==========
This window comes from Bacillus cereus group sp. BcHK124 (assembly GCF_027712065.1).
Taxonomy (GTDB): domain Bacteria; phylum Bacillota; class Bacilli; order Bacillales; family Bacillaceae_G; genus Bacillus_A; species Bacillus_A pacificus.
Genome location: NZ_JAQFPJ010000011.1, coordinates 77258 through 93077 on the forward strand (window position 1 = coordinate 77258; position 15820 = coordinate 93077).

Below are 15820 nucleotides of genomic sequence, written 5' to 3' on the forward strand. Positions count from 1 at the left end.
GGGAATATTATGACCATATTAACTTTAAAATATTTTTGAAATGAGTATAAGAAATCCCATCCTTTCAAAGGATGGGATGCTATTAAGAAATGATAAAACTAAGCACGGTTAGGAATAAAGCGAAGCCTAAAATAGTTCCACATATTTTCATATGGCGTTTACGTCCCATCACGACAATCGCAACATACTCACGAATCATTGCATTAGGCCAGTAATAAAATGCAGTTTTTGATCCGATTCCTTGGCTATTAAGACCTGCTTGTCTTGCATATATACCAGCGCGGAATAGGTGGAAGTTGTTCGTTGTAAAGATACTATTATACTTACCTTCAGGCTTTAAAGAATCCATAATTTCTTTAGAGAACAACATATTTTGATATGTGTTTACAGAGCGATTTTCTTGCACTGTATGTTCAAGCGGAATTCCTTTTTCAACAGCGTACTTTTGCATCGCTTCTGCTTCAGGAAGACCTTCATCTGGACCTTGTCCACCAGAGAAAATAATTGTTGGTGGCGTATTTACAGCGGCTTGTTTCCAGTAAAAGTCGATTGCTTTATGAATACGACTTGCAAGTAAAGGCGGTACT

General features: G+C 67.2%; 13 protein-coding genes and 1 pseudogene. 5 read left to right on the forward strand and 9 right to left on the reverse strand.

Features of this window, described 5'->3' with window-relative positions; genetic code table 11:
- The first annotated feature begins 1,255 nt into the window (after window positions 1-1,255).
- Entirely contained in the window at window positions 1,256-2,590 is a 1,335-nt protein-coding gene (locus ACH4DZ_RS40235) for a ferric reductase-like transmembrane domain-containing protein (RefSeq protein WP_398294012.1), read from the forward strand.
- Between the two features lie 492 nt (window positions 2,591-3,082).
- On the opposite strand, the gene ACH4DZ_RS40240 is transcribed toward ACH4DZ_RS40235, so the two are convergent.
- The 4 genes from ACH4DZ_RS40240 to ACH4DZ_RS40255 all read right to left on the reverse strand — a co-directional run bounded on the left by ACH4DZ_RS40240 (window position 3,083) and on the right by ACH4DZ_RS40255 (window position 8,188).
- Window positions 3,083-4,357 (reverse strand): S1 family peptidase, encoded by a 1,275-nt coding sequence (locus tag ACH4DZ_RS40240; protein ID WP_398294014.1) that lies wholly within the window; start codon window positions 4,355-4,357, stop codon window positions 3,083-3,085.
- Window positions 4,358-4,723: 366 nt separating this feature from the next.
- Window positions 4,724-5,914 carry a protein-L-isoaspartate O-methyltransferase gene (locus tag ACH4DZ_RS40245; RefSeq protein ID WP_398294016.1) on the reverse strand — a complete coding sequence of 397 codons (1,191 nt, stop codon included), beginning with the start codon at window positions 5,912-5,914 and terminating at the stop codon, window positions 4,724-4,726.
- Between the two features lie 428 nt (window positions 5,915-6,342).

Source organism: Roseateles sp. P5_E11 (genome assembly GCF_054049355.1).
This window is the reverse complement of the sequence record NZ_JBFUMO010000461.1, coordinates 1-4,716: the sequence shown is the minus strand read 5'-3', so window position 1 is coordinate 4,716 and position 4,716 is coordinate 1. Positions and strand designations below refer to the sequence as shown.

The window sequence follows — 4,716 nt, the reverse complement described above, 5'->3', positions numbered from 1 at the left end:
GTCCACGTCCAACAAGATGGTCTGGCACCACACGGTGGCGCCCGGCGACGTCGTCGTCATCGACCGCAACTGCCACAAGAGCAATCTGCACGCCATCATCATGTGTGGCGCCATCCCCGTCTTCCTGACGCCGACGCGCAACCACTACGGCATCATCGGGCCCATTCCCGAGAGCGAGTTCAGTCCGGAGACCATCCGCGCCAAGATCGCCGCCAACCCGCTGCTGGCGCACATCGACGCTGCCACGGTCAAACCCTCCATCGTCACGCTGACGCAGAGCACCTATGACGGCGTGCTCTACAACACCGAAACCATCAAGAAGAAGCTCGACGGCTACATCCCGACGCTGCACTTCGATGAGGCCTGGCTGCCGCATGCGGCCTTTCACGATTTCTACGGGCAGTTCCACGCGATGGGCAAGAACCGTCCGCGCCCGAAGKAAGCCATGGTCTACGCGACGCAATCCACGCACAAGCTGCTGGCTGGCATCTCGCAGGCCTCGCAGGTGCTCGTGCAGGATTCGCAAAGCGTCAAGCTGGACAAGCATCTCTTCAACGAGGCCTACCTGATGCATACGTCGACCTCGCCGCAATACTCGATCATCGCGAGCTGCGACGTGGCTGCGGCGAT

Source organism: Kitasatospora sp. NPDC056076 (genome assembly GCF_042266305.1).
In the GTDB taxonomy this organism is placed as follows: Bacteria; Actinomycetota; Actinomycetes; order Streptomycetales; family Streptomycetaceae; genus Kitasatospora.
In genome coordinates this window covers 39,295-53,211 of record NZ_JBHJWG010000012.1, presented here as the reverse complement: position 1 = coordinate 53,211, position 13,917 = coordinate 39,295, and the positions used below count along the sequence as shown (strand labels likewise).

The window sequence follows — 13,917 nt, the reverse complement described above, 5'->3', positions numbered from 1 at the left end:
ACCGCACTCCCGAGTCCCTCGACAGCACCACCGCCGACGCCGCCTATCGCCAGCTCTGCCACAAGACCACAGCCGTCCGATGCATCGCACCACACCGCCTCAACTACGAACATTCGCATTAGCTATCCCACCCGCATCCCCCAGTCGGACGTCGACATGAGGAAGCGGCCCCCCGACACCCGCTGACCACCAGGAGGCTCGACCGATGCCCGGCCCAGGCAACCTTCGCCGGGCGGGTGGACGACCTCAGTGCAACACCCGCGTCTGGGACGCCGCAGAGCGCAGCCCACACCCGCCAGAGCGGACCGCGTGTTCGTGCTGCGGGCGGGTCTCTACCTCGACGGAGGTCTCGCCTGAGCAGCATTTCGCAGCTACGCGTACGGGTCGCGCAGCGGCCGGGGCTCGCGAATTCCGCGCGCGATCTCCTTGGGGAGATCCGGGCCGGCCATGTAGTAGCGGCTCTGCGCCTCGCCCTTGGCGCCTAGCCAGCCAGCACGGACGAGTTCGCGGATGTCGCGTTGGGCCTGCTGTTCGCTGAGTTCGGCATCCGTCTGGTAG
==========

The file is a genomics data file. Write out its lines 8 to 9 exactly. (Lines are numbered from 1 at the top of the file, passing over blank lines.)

- The first annotated feature begins 1,255 nt into the window (after window positions 1-1,255).
- Entirely contained in the window at window positions 1,256-2,590 is a 1,335-nt protein-coding gene (locus ACH4DZ_RS40235) for a ferric reductase-like transmembrane domain-containing protein (RefSeq protein WP_398294012.1), read from the forward strand.